crimesider

James Holmes returns to court for week of key hearings

Aurora theater shooting suspect James Holmes in court in Centennial, Colo., June 4, 2013. AP Photo/The Denver Post, Andy Cross

CENTENNIAL, Colo. - A week of key hearings in the case of accused Colo. movie theater shooter James Holmes is set to begin Monday. During the first four days of hearings, closed to the media and the public, a judge will weigh whether Holmes should be subject to a second psychiatric evaluation, reports the Denver Post.

Holmes is charged with the July 2012 shooting in an Aurora movie theater that left 12 dead and 70 injured.

Holmes has pleaded not guilty by reason of insanity in the case and underwent a court-ordered psychiatric evaluation at the Colorado state hospital last summer. The findings haven't been made public, but prosecutors want their own experts to do another evaluation, claiming the doctor who conducted the first one was biased.

 

 Holmes' lawyers acknowledge he was the shooter but say he was, and still is, mentally ill.

A verdict on whether Holmes was insane at could determine if he lives or dies. If he is found insane, he can't be executed and would be committed indefinitely to the state hospital. If he is found sane and convicted, he would be executed or sentenced to life in prison without parole. Both sides are fighting fiercely over any evidence that would influence a jury either way.

 

 Sometime after this week's hearing, the judge will decide on whether Holmes will undergo another sanity evaluation by prosecution experts. That could help determine whether prosecutors keep pressing for a trial in hopes of getting a death sentence or possibly opt to negotiate a plea deal that would put Holmes in prison for life.

Holmes' trial was to start in February, but the judge postponed it indefinitely while the two sides argue over a second sanity evaluation. In a death-penalty case where the defendant pleads insanity, multiple hearings are required to resolve complex legal questions, including what evidence can be introduced, what jurors can be told and what rights the defendant surrenders by pleading insanity.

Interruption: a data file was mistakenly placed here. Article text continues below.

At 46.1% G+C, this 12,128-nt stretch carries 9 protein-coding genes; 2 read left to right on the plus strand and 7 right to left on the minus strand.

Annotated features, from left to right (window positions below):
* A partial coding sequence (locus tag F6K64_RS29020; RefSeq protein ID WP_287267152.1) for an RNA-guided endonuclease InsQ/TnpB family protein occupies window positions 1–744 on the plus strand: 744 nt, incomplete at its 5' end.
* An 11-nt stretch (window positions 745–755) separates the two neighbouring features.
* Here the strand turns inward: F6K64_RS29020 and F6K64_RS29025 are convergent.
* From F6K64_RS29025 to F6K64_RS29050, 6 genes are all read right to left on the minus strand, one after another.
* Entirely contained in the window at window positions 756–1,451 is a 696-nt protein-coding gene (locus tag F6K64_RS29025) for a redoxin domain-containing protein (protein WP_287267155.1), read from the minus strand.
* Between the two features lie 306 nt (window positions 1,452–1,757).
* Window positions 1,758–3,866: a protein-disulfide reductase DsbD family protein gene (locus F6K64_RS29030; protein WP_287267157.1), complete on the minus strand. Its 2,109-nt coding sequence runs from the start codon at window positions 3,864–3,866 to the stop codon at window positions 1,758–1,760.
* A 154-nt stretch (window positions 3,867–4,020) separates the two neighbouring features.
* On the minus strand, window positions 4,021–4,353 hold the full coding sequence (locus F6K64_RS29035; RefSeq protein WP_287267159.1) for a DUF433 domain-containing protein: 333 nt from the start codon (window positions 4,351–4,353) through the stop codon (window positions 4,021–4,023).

CBS News legal analyst Rikki Klieman told CBS News' Crimesider last month that the case will boil down to whether the defense can prove Holmes has a mental disease or defect, and if so, whether he was unable tell right from wrong at the time of the shooting.

“It seems the considered opinion is that he has a mental disease or defect – but can [the defense] make the link and show that that mental disease caused him, or was a substantial contributor, to his not being able to control his conduct or conform his conduct to the requirements of law?,” Klieman said.

The fifth day of hearings on Friday will be open to the public, reports the Denver Post.

Defense attorneys are expected to argue Friday that opinions based on complex crime-scene reconstruction techniques, including bullet-trajectory calculations and 3-D imaging, are unreliable and should not be admitted at trial, reports the paper.

  • Crimesider Staff

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